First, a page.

At the start of every year, pressure to set goals both personally and professionally comes flooding in from the internet, television, and magazines. I want to share a few tips to help make your goals a reality.
Four years ago, I realized I was stuck both personally and professionally. I was physically out of shape, and was in an unfulfilling relationship. I realized I had been checking boxes off on an imaginary “Adulting To-Do List” in my head rather than creating a life that was engaging and uniquely mine.
I turned my realization into an opportunity to pivot my life entirely. I quit my job, moved across the country, and started my life over at 27. Today, I’m in the best shape of my adult life, proud to be part of the Southwest Family, and I am very clear on the types of behavior I will and will not tolerate in relationships.
I help others do the same every day in my role as Human Resources Business Partner at Southwest. I’m determined to inspire, challenge, and help our People develop into the best versions of themselves. The great news is that becoming the best version of ourselves not only strengthens our work life, but also naturally enriches our personal lives. Remember, we have to put our own oxygen mask on first before helping others.
Turning Your Vision into Reality
Whether you want a dramatic reinvention like I did or simply need to acknowledge some exciting forks in the roads that lie ahead, personal goal setting can be powerful and life changing. I hope you’ll start today with these quick tips to help you turn visions into realities:
Be vocal. Don’t keep your goal a secret because sharing it with others will make you feel more accountable.
Reward yourself. Along your journey, you will have many different accomplishments and hit milestones—both big and small. Find small ways to reward yourself.
Baby steps. Don’t feel as if you have to accomplish everything all at once. Layering small actions over time can add up to big changes in the long run.
Be specific. Passive goals simply don’t work. For example, simply saying, “I’ll lose weight” isn’t good enough. You need to be specific with your goal and say what you will do to get there. A better goal statement is: “I will lose one pound a week by tracking my food and exercising for one hour, three times a week.”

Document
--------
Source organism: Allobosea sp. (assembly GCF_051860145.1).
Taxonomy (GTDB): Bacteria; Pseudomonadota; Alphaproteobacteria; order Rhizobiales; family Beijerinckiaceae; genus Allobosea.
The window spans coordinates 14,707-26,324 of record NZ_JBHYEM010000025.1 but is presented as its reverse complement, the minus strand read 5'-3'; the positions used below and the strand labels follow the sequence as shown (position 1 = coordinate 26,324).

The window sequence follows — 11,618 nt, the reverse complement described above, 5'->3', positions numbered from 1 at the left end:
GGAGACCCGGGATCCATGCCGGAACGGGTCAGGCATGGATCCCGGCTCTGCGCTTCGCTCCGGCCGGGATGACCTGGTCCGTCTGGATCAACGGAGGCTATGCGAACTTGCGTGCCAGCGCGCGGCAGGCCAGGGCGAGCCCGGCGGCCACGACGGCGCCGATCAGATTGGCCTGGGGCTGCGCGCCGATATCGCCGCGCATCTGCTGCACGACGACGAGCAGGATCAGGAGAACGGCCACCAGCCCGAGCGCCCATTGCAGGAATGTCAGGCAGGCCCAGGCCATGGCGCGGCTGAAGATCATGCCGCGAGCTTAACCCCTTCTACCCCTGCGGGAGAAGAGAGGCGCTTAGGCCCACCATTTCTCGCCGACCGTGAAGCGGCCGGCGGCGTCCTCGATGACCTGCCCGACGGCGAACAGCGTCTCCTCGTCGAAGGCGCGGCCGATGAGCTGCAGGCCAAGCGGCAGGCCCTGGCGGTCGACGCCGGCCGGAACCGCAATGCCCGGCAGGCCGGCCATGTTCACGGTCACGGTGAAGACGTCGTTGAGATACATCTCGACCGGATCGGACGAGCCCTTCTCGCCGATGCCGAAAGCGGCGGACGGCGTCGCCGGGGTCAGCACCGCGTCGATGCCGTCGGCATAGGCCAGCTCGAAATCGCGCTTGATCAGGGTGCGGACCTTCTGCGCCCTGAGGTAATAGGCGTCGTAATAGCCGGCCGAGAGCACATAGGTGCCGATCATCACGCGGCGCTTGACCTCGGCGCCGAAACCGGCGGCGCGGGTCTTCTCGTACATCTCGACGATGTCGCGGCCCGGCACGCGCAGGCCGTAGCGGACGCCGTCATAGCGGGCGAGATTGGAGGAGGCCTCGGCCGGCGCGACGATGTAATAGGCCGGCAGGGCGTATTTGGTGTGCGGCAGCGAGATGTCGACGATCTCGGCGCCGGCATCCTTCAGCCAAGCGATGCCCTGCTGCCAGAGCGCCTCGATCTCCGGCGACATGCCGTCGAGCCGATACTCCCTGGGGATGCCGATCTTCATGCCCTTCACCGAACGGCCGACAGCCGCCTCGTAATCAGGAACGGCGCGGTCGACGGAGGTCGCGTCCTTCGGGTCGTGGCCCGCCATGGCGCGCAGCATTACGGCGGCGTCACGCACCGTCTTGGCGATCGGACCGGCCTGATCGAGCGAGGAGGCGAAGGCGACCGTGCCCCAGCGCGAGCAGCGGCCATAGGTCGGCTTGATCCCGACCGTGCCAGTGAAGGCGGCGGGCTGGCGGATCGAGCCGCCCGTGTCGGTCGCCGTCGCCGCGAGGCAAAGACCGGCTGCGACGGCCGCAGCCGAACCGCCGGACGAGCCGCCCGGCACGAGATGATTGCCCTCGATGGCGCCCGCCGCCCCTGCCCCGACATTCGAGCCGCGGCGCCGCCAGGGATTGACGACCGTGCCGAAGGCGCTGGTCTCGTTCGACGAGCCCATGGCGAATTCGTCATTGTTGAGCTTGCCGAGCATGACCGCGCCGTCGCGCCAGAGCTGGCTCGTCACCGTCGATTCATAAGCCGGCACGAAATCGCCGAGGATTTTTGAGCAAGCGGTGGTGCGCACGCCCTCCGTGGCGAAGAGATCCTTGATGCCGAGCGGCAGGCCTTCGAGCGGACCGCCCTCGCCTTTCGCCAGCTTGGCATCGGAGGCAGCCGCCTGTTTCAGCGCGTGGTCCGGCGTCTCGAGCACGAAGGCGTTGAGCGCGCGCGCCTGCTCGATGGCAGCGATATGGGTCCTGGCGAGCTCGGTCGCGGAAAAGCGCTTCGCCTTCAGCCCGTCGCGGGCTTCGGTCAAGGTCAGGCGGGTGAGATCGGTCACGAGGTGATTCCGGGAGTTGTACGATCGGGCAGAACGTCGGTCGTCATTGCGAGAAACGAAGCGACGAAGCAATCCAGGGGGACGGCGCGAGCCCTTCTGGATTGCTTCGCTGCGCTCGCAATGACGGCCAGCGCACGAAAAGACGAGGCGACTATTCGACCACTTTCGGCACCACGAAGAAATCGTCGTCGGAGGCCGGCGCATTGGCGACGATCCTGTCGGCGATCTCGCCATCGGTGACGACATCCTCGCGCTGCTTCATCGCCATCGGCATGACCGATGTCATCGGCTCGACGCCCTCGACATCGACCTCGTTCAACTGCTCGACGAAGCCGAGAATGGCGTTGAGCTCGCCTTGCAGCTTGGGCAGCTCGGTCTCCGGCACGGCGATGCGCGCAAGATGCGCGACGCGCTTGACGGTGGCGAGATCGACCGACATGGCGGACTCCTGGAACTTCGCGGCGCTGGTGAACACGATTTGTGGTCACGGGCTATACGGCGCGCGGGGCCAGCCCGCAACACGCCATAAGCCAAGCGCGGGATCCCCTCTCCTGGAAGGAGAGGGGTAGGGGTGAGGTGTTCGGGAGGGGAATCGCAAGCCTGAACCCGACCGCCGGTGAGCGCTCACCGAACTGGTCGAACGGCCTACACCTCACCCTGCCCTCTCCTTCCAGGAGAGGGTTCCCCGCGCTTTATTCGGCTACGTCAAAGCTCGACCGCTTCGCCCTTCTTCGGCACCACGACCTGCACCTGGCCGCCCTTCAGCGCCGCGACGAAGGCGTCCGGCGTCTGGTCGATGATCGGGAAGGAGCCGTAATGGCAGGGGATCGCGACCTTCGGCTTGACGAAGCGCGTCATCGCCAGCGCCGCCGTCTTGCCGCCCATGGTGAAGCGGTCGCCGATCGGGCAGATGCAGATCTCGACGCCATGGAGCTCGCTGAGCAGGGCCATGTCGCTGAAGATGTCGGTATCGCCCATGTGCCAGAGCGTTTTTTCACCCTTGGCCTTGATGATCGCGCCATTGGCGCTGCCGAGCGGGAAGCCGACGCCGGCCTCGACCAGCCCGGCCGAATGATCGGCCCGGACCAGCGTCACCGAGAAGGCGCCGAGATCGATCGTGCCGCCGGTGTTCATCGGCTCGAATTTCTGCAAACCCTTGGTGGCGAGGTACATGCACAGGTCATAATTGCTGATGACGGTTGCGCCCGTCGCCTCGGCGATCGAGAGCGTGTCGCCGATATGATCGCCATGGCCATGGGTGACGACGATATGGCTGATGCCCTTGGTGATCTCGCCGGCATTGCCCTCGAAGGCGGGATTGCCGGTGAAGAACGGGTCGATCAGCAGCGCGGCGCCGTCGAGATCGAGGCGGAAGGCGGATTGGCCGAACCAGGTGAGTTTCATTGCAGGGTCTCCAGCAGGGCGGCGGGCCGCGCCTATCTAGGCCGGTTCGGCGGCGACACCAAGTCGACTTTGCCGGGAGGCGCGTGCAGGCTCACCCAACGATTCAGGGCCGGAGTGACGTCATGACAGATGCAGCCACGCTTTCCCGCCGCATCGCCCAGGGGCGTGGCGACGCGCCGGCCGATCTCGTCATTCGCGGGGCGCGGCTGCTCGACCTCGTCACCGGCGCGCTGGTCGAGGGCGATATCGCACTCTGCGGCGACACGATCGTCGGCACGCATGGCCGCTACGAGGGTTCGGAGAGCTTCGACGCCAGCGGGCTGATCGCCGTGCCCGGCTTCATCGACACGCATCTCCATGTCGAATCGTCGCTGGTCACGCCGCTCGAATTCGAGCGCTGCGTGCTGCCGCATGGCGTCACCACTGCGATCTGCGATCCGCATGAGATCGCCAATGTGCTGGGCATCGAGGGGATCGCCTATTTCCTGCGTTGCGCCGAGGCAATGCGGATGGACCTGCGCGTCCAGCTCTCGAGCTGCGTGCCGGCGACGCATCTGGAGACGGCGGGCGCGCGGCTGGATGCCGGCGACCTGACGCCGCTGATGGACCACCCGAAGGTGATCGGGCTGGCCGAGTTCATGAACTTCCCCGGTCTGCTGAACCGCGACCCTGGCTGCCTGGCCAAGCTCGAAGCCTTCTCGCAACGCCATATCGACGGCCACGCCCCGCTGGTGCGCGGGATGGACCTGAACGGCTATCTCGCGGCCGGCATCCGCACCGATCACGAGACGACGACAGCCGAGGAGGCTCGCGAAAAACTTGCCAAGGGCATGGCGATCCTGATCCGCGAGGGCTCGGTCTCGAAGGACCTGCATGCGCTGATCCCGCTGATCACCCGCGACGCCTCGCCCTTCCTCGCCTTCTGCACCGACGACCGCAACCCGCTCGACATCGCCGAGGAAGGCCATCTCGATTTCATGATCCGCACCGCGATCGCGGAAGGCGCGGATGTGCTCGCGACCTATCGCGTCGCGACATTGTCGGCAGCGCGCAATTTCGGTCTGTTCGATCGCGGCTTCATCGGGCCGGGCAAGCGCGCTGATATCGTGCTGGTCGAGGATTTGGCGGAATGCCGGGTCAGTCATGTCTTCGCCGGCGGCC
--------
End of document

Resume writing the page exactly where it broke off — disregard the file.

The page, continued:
Don’t get stuck. It’s easy to get stuck and sidetracked while trying to accomplish a goal. The most important thing is to recognize when you are stuck and to get yourself unstuck and moving forward as quickly as possible.
Share your accomplishments. Don’t be afraid to brag a little about your achievements. After all, your journey might inspire others to follow their own dreams.
The Power of a Bucket List
I’m a huge fan of creating a bucket list whether you’re 25 or 75. Documenting your wants forces you to address the reasons why you haven’t accomplished these dreams. Then, you own the choice to take action and strike through that item or let it continue to elude you.
The neat thing about creating a bucket list is that it keeps our focus genuine. Thinking hard about the things we want to experience in this life silences any other voices in our heads. Your bucket list won’t contain the dreams your parents, spouse, or children have had for you; the list will be uniquely your own.
I even upped my own bucket list game and challenged myself to a solo international trip. I remember landing in Edinburgh feeling exhausted and overwhelmed. After a drool-inducing jet lag nap, my host recommended an incredible band that was playing at the pub around the corner. At the pub, I met a group of Spaniards and we spent the evening telling stories and chatting in Spanish (our only common language). I heard Scottish harmonies that night so beautiful that I still get teary-eyed thinking about them. These are memories that I will always treasure.
If you don’t already have a list, start yours today! I credit taking control of my health and writing down my target accomplishments as the two most important keys to my ongoing transformation. Instead of floating through life with a vision of unmet resolutions on the back of my mind, I stay actively engaged in writing my own story. The next time someone asks if you’ve made New Year’s resolutions, I challenge you to smile and say, “I don’t do annual resolutions. I’m working on my bucket list and it’s an ongoing adventure.”
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